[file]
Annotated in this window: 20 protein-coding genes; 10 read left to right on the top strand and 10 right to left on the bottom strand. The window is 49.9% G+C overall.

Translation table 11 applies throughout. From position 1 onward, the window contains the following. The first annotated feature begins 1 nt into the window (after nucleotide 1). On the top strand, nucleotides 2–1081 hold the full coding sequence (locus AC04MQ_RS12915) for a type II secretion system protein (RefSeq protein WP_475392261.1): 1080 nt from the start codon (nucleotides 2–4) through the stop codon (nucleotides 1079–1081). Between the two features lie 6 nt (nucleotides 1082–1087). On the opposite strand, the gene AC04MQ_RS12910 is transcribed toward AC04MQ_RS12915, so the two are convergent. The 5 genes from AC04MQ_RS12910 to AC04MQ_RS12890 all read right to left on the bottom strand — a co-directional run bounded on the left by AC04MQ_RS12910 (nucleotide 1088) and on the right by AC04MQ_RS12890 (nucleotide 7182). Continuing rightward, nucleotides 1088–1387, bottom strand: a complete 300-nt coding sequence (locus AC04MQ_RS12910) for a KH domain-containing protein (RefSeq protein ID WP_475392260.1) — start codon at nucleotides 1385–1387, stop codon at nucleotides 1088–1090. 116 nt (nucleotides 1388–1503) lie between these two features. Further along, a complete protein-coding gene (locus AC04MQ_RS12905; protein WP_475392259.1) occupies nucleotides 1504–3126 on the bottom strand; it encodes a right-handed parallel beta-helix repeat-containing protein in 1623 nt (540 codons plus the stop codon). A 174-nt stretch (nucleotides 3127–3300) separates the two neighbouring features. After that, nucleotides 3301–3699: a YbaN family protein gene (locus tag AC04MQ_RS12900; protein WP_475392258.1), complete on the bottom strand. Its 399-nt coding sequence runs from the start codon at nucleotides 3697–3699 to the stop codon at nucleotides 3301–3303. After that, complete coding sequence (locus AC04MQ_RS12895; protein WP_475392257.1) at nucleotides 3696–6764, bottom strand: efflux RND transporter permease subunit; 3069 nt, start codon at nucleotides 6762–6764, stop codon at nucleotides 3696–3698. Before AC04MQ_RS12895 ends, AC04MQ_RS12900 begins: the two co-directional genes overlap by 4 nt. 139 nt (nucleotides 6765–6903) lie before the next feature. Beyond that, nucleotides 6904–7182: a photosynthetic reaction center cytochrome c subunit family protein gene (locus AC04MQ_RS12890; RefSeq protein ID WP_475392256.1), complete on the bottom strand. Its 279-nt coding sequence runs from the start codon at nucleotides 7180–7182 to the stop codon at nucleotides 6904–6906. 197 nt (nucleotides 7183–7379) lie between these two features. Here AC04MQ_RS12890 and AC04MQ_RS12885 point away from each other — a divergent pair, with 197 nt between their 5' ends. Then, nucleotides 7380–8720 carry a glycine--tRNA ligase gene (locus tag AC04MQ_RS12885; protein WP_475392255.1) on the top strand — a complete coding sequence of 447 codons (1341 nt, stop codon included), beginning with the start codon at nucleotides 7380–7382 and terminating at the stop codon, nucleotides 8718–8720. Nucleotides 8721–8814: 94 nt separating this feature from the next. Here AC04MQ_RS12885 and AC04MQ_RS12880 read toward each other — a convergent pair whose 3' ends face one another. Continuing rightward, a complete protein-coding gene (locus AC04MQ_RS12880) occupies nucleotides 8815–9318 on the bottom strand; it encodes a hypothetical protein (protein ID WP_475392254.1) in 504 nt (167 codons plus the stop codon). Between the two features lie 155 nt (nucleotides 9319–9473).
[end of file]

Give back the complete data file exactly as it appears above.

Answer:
Annotated in this window: 20 protein-coding genes; 10 read left to right on the top strand and 10 right to left on the bottom strand. The window is 49.9% G+C overall.

Translation table 11 applies throughout. From position 1 onward, the window contains the following. The first annotated feature begins 1 nt into the window (after nucleotide 1). On the top strand, nucleotides 2–1081 hold the full coding sequence (locus AC04MQ_RS12915) for a type II secretion system protein (RefSeq protein WP_475392261.1): 1080 nt from the start codon (nucleotides 2–4) through the stop codon (nucleotides 1079–1081). Between the two features lie 6 nt (nucleotides 1082–1087). On the opposite strand, the gene AC04MQ_RS12910 is transcribed toward AC04MQ_RS12915, so the two are convergent. The 5 genes from AC04MQ_RS12910 to AC04MQ_RS12890 all read right to left on the bottom strand — a co-directional run bounded on the left by AC04MQ_RS12910 (nucleotide 1088) and on the right by AC04MQ_RS12890 (nucleotide 7182). Continuing rightward, nucleotides 1088–1387, bottom strand: a complete 300-nt coding sequence (locus AC04MQ_RS12910) for a KH domain-containing protein (RefSeq protein ID WP_475392260.1) — start codon at nucleotides 1385–1387, stop codon at nucleotides 1088–1090. 116 nt (nucleotides 1388–1503) lie between these two features. Further along, a complete protein-coding gene (locus AC04MQ_RS12905; protein WP_475392259.1) occupies nucleotides 1504–3126 on the bottom strand; it encodes a right-handed parallel beta-helix repeat-containing protein in 1623 nt (540 codons plus the stop codon). A 174-nt stretch (nucleotides 3127–3300) separates the two neighbouring features. After that, nucleotides 3301–3699: a YbaN family protein gene (locus tag AC04MQ_RS12900; protein WP_475392258.1), complete on the bottom strand. Its 399-nt coding sequence runs from the start codon at nucleotides 3697–3699 to the stop codon at nucleotides 3301–3303. After that, complete coding sequence (locus AC04MQ_RS12895; protein WP_475392257.1) at nucleotides 3696–6764, bottom strand: efflux RND transporter permease subunit; 3069 nt, start codon at nucleotides 6762–6764, stop codon at nucleotides 3696–3698. Before AC04MQ_RS12895 ends, AC04MQ_RS12900 begins: the two co-directional genes overlap by 4 nt. 139 nt (nucleotides 6765–6903) lie before the next feature. Beyond that, nucleotides 6904–7182: a photosynthetic reaction center cytochrome c subunit family protein gene (locus AC04MQ_RS12890; RefSeq protein ID WP_475392256.1), complete on the bottom strand. Its 279-nt coding sequence runs from the start codon at nucleotides 7180–7182 to the stop codon at nucleotides 6904–6906. 197 nt (nucleotides 7183–7379) lie between these two features. Here AC04MQ_RS12890 and AC04MQ_RS12885 point away from each other — a divergent pair, with 197 nt between their 5' ends. Then, nucleotides 7380–8720 carry a glycine--tRNA ligase gene (locus tag AC04MQ_RS12885; protein WP_475392255.1) on the top strand — a complete coding sequence of 447 codons (1341 nt, stop codon included), beginning with the start codon at nucleotides 7380–7382 and terminating at the stop codon, nucleotides 8718–8720. Nucleotides 8721–8814: 94 nt separating this feature from the next. Here AC04MQ_RS12885 and AC04MQ_RS12880 read toward each other — a convergent pair whose 3' ends face one another. Continuing rightward, a complete protein-coding gene (locus AC04MQ_RS12880) occupies nucleotides 8815–9318 on the bottom strand; it encodes a hypothetical protein (protein ID WP_475392254.1) in 504 nt (167 codons plus the stop codon). Between the two features lie 155 nt (nucleotides 9319–9473).